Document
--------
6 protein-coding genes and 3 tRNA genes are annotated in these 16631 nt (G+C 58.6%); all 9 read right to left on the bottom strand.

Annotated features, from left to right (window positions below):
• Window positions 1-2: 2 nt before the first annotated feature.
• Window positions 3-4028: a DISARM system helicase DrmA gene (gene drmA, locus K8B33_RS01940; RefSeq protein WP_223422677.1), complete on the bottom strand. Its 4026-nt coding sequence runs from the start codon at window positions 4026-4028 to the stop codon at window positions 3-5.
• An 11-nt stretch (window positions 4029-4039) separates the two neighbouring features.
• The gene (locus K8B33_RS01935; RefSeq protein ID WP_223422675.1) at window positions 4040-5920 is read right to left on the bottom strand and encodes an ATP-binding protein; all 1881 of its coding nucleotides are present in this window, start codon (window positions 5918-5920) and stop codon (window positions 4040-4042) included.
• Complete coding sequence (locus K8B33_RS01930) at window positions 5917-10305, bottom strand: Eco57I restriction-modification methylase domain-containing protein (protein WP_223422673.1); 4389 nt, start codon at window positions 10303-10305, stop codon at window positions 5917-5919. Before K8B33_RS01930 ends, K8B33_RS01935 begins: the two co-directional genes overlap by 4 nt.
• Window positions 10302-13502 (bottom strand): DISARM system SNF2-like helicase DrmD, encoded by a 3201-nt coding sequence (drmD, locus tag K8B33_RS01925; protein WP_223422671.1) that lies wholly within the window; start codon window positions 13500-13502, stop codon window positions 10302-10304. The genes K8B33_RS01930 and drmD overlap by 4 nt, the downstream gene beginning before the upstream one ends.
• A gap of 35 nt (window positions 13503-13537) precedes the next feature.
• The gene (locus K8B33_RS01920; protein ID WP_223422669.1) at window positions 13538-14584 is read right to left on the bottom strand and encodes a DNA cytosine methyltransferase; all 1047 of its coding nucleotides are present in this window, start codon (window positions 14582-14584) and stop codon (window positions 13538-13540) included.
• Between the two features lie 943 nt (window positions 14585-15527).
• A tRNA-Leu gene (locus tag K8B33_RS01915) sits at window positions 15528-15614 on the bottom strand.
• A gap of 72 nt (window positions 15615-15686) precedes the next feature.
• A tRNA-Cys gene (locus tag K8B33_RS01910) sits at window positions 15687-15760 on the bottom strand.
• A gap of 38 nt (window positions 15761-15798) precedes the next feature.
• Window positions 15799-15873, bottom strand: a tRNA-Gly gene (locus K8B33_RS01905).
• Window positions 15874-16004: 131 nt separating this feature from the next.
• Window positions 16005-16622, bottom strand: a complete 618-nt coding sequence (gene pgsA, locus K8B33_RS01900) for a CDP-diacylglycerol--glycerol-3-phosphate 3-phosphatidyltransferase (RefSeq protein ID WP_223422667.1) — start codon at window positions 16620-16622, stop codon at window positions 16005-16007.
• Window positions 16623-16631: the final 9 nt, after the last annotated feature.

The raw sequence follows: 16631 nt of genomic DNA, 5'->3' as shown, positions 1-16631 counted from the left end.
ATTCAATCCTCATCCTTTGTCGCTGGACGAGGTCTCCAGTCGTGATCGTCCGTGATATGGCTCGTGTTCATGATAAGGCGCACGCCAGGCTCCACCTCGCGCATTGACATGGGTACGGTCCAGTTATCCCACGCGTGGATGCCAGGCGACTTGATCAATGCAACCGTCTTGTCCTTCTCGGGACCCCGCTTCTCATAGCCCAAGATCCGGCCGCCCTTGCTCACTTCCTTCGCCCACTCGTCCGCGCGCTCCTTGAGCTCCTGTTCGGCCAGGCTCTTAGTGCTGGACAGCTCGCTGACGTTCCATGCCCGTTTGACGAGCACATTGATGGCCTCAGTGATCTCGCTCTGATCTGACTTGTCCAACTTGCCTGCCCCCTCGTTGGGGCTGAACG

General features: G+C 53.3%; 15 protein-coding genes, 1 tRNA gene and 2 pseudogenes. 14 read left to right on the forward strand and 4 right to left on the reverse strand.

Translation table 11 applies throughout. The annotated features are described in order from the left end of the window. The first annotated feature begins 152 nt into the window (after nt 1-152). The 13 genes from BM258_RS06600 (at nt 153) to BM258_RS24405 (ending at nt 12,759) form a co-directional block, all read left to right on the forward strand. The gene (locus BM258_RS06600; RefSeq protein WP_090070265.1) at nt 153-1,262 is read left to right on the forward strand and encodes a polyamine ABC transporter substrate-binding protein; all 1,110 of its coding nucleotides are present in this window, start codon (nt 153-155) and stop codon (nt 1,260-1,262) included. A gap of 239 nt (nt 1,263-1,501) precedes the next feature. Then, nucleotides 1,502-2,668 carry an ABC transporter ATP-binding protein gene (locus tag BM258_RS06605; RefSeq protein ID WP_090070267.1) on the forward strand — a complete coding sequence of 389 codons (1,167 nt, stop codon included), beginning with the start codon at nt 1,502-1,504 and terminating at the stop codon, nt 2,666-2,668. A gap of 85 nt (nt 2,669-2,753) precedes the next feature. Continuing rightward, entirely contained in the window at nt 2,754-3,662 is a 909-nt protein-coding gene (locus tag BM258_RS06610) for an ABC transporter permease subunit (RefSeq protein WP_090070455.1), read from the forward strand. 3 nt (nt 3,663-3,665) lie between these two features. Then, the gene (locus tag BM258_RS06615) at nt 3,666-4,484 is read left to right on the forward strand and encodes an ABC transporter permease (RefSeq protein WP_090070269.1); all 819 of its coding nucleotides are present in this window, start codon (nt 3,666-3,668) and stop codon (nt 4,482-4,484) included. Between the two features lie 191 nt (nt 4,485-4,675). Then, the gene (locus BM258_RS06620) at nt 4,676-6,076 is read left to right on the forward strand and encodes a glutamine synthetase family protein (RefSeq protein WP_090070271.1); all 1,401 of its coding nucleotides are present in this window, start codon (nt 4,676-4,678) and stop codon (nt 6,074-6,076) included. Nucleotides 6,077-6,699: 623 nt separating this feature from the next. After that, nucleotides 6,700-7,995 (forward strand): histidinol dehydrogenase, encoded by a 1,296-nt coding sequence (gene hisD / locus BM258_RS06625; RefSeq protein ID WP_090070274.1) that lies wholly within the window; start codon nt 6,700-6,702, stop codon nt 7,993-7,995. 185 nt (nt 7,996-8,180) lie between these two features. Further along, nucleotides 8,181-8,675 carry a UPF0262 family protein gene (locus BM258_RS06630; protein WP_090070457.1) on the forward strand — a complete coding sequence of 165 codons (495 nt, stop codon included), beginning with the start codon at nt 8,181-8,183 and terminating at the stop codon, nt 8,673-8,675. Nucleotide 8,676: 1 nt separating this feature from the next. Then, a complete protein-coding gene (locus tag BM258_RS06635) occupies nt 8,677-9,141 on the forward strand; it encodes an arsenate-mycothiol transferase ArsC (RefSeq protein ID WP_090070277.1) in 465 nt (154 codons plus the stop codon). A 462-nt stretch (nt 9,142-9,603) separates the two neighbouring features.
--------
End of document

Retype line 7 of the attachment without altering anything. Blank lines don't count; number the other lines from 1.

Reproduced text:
• Complete coding sequence (locus K8B33_RS01930) at window positions 5917-10305, bottom strand: Eco57I restriction-modification methylase domain-containing protein (protein WP_223422673.1); 4389 nt, start codon at window positions 10303-10305, stop codon at window positions 5917-5919. Before K8B33_RS01930 ends, K8B33_RS01935 begins: the two co-directional genes overlap by 4 nt.